Some very interesting discussion of the very same topics we covered here at:"Norway, which generates over 99% of its electrical power by hydroelectric would actually see an increase in mercury emissions if they move to CFLs."
It seems that the cost equations are still being worked on!
There are lots of competing claims, the most interesting among them being CFL equivalency ratings are overblown. A poster to the discussion at wikipedia says that his tests show that CFL's claimed to be equivalent to a100W lightbulb are actually noticeably dimmer. This is something I mean to test since I "scored" a number of the N-Vision CFL's at Home Depot tonight:
762148549236.....9R4023 floodlight.....$7.47762148582328.....23W 2Pk..................$7.97 762148581925.....19W 2Pk..................$7.97 762148581444.....14W Mini 4Pk...........$7.97 762148588429.....42W Bulb.................$9.97
Even though it's bigger than the bulb it's going to replace (and that's an issue) the 42W does indeed "snap on" to near full brightness much faster than the older bulb, a Lights of America triaxial bulb. The 42W bulb comes with two plastic clips that are not mentioned anywhere on the package. The look like they could be used the way some lampshades have a wire clamp for the bulb that supports the shade, but it's hard to tell.
The Nvoice in-store display had a staggering variety. Some of the warnings on the bulbs are new to me (do not use near marine radios or in emergency exit signs). I'll have to dig out my Gossen Luna Pro lightmeter so I can make some meaningful measurement if the CHA research committee stipulates it to be accurate enough for the purpose! (-:
(Some more preliminary results - I guess I am not going to bed tonight, but playing with lightbulbs instead!)
The N:Vision bulbs work in my porch light, a fixture controlled by a generic X-10 wall switch. No other CFL has been able to do that without flashing at about 4 on/off cycles per second. I detect a slight pulsing but it's my wife, who's TDY, who will decide if that's objectionable.
The Monterey detects no "signal sucker" effects from the bulbs when used in a table lamp, but I've had to change the way I test due to the strong signals emitted by the XTB. I locate an outlet that's far enough away from the lamp and the test transmitter (both plugged into the same outlet strip) to register under 4 volts. Then I swap out bulbs, looking for any change in readings. There were none. Noise was reported to be about 10-12 millivolts in both bands that are tested. That's quite acceptable.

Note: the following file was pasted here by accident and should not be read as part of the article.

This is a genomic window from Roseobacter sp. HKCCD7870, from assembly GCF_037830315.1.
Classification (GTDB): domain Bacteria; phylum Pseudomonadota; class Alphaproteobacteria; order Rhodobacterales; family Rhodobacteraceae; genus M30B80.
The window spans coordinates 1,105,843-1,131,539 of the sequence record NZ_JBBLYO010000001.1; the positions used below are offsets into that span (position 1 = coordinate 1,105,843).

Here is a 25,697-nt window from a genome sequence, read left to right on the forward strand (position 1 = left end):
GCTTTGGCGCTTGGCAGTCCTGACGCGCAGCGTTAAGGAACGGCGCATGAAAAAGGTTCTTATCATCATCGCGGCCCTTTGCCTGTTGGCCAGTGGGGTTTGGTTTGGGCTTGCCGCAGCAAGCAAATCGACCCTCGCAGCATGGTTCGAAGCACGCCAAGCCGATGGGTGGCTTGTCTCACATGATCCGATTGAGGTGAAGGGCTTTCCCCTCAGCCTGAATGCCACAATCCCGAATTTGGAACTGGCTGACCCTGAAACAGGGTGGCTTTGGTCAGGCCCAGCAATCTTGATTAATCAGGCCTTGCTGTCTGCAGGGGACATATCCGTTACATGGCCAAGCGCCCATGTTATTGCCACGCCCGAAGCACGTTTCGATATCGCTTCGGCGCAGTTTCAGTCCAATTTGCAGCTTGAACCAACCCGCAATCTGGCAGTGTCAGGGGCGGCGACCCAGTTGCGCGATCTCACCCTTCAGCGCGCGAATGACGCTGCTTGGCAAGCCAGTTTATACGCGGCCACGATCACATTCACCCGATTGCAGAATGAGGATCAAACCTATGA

The light from the bulb appears much dimmer than the 60W incandescent it replaced, but that's understandable because it's 14W and that's equivalent to a 40W incandescent, IIRC. Hard to describe the difference in lighting quality but the front door cam view has changed. I'll probably test the 19W in that fixture next because I want good lighting for the front door cams.
I've found that the bulbs are dimmable - sort of - even though that use is disclaimed. I'm amazed at how low they will dim - just a ghostly glow - but there's a dual pronged problem of both flicker and noise. I'm going to run one for a few hundred hours in a dimmed mode to see if it causes early failure. I have found that there are dim levels that minimize the buzz and flicker. I suspect I'm seeing and hearing the beat frequency oscillation that Jeff discussed earlier at the levels that flicker or hum badly.
I hear a slight buzz on the front door audio that is not present with an incandescent but I think that will end up being a cable re-routing issue.
The spotlight is an interesting beast as well, and it's very odd shape actually fits into one of the table lamps that so far has rejected all but the tiniest of CFL bulbs. That meant that CFL's were unusable because of the heavy lampshade. The light's not even enough to use as is in that lamp, but I can see other interesting possibilities since the reflector diffuses the harsh shadows some other lamps have produced.
On the whole, my impression is that these will be a great asset to X-10 users as they appear to be the most X-10 friendly CFL's I've run across to date. The price is entirely comparable to Target and War-Mart. Thanks for the heads up, Marc. CHA at its best!
OK - last report. I started this message at 11PM and now it's 5AM. The police just stopped by because the neighbors called and said they thought someone was stealing my porch lightbulb or trying to break in! Now it's time to get an hour or two of sleep.
Now for the bad news! The new N:Vision bulb will NOT turn off remotely and I noticed the wall switch was humming loudly, even undimmed. The 14W runs cheaply enough that I could afford to run it 24/7 and it would still cost less than an incandescent, but that's not what I wanted. I don't want to go after that switch, either, because it's on an outside wall and it won't stand any more tugging on the sixty year old wires without serious risk of breaking. That means digging out the wires, replastering, repainting, yada, yada, yada and that's not going to be happening, especially around tax time! I'll bet there's no neutral at that switch. Back to incandescents or forward to forever-burning CFLs. Or even WORSE,*manual* control of the light!!!!!!
Tomorrow I will trace the circuit to see if putting an XTB as close to the porchlight as possible on that circuit leg will "blast" through whatever's blocking the signal, mostly for curiosity's sake. The porchlights are a really bizarre run that goes up to the attic, across and down at the front and IIRC, there may be no other outlets or lights on that circuit to easily tap into.
On the plus side, near-instant on, good cold weather performance, limited dimming, no X-10 EMI and no X-10 signal sucking are nothing to sneeze at!
-- Bobby G.